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Open Access research that is better understanding work in the global economy...

Strathprints makes available scholarly Open Access content by researchers in the Department of Work, Employment & Organisation based within Strathclyde Business School.

Better understanding the nature of work and labour within the globalised political economy is a focus of the 'Work, Labour & Globalisation Research Group'. This involves researching the effects of new forms of labour, its transnational character and the gendered aspects of contemporary migration. A Scottish perspective is provided by the Scottish Centre for Employment Research (SCER). But the research specialisms of the Department of Work, Employment & Organisation go beyond this to also include front-line service work, leadership, the implications of new technologies at work, regulation of employment relations and workplace innovation.

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Positioning and relating: Market boundaries and the slippery identity of the marketing object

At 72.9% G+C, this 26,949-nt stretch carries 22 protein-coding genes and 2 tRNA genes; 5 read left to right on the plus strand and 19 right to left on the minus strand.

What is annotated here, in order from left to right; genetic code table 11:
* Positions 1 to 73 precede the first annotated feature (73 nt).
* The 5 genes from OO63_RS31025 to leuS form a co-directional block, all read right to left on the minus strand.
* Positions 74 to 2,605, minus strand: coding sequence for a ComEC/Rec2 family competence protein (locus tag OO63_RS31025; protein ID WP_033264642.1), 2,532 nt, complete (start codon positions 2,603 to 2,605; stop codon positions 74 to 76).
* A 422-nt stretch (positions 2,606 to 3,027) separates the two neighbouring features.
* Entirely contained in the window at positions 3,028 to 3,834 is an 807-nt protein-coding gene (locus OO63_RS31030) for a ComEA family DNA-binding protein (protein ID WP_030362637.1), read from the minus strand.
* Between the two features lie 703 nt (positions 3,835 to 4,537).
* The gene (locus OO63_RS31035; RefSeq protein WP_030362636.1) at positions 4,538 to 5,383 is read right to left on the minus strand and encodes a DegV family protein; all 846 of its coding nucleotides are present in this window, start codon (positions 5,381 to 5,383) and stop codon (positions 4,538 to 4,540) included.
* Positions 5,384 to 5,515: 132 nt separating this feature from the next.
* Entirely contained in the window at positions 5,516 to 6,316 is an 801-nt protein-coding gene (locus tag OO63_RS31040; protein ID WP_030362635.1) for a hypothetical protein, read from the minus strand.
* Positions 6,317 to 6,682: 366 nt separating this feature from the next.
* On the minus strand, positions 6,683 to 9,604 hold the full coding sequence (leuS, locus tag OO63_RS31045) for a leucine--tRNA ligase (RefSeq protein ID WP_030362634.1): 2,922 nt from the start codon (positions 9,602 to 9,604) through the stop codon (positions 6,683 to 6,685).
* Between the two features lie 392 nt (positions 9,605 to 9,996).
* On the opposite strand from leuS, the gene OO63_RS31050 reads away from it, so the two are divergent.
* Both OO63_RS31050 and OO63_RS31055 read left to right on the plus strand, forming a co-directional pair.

Finch, J.H. and Geiger, Susi (2010) Positioning and relating: Market boundaries and the slippery identity of the marketing object. Marketing Theory, 10 (3). pp. 237-251. ISSN 1470-5931

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Abstract

We propose a novel perspective on positioning by dentifying goods and services first as market objects and then as marketing objects. As part of their normal marketing activities marketers position market objects and thereby provide means for other market actors to evaluate differences and similarities across an array of goods and services. Hence, marketers help disentangle goods and services in a market space, so formatting them as market objects. At the same time, marketers tend to make references to cultural and material dimensions in the worlds of producing and consuming goods and services, thereby re-entangling these market objects in the worlds beyond the market and re-formatting them as marketing objects. Drawing on an actor-network theoretical lens, we develop our argument to show that positioning refers to many 'others'; producers and consumers as well as those objects which the market and its calculating frame ignore. We extend our reference beyond market objects through the marketing object to those others, which necessarily are poorly defined, and which suggest complex, contentious and rich alternatives to a market's frames of calculation.